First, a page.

About 300 people flocked to the Coral House in Baldwin on Sunday to support lifelong Island Parker William “Willie” Herbert, who is battling cancer.
“I was really overwhelmed with how many people were there,” Herbert said. “It was a real big shindig.”
Herbert, who turns 60 on Dec. 19, has been a member of the Island Park Fire Department for 40 years and served as chief of Hose Company No. 1 in 1999 and 2000. In addition, he worked for the Town of Hempstead’s sanitation department for 27 years. He has lived in Island Park for his entire life and he and his wife, Wendy, have two children, William Jr., 35, and Francine, 33. William Jr. lives in Florida, and was unable to attend the event, Herbert said.
Herbert recalled that he first became interested in becoming a firefighter when he was a child. “It’s a great organization,” he said. “I made so many friends.”
Herbert stopped being active in the IPFD after he suffered a heart attack battling a blaze in 2002, but he is still very much involved with the department and its members. He retired from the town on Sept. 28 after he was diagnosed with Stage 4 esophageal cancer and spots were found on his liver. He has been receiving chemotherapy treatment at Sloan Kettering Memorial Cancer Center in Manhattan, where he will undergo 10 treatments before being reevaluated by doctors, he said. Members of the Fire Department hosted the event to help Herbert and his family defray some of the medical costs.
The IPFD has about 125 members, all of whom work out of one firehouse. Many members of the department attended the event, and Herbert said his friends from places like Florida, Virginia and South Carolina also came, as well as his in-laws from Delaware. In a social media post after the event, Francine expressed her gratitude toward those who attended.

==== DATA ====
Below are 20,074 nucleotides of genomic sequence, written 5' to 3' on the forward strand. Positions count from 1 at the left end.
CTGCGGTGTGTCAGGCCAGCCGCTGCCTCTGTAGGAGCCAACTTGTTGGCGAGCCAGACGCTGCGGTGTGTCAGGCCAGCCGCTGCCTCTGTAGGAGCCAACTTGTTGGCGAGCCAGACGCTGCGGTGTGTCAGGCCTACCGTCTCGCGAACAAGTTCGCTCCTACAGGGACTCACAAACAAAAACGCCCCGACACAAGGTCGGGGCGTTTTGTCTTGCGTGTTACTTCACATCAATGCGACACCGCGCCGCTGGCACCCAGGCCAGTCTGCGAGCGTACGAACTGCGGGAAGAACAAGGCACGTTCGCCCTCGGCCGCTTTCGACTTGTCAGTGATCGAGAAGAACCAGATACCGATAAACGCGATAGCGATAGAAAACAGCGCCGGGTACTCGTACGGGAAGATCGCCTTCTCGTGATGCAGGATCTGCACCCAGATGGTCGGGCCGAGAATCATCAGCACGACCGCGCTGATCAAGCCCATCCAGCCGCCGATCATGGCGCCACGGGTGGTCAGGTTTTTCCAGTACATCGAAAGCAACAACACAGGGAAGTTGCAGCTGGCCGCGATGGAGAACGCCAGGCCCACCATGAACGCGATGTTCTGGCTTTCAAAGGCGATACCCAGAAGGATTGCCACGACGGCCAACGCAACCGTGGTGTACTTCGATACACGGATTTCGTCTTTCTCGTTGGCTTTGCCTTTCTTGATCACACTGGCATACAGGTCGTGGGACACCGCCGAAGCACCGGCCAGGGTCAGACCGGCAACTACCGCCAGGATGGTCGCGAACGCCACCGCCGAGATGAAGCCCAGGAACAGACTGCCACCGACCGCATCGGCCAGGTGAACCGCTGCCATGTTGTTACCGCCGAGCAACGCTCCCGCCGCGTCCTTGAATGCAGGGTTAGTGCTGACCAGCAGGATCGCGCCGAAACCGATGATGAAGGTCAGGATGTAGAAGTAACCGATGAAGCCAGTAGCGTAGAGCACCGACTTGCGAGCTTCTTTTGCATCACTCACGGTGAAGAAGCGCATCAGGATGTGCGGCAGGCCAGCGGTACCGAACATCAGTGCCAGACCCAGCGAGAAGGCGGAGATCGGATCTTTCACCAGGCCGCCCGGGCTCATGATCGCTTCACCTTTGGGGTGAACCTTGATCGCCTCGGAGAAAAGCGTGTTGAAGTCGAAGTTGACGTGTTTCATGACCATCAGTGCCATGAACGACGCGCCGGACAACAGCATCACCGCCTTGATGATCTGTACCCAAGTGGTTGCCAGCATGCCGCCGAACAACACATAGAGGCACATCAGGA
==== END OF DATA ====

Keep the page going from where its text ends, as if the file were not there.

“These past two months have been a roller coaster of emotions, but today’s turnout for his fundraiser was beyond overwhelmingly incredible,” she wrote.
Many attendees were firefighters from the Second Battalion, which includes areas like Oceanside, Baldwin and Freeport. Herbert’s childhood friend Butch Yamali owns the Coral House and provided the venue for the event for no charge. Attendees paid $40 admission and items such as signed jerseys of Boston Bruins defenseman Charlie McAvoy, of Long Beach, and Nashville Predators defenseman Anthony Bitetto, of Island Park, were auctioned to raise money.
Town of Hempstead Councilman Anthony D’Esposito said Herbert was the one who swore him into the department in 1999. He called Herbert “one of the good guys” and said he valued the traditions of the department. He added that Herbert would frequently drive the older members to events and make sure the young newcomers felt acclimated.
“Willie is one of those guys, he’s just a regular guy and always the first to help,” D’Esposito said. “ … Just like your family, when you see one of your own suffering, it takes a toll on everyone.”
Though he and his family are going through a difficult time, Herbert said, they have tried to remain positive. “As long as we’re around family and friends, we’re pretty good,” he said.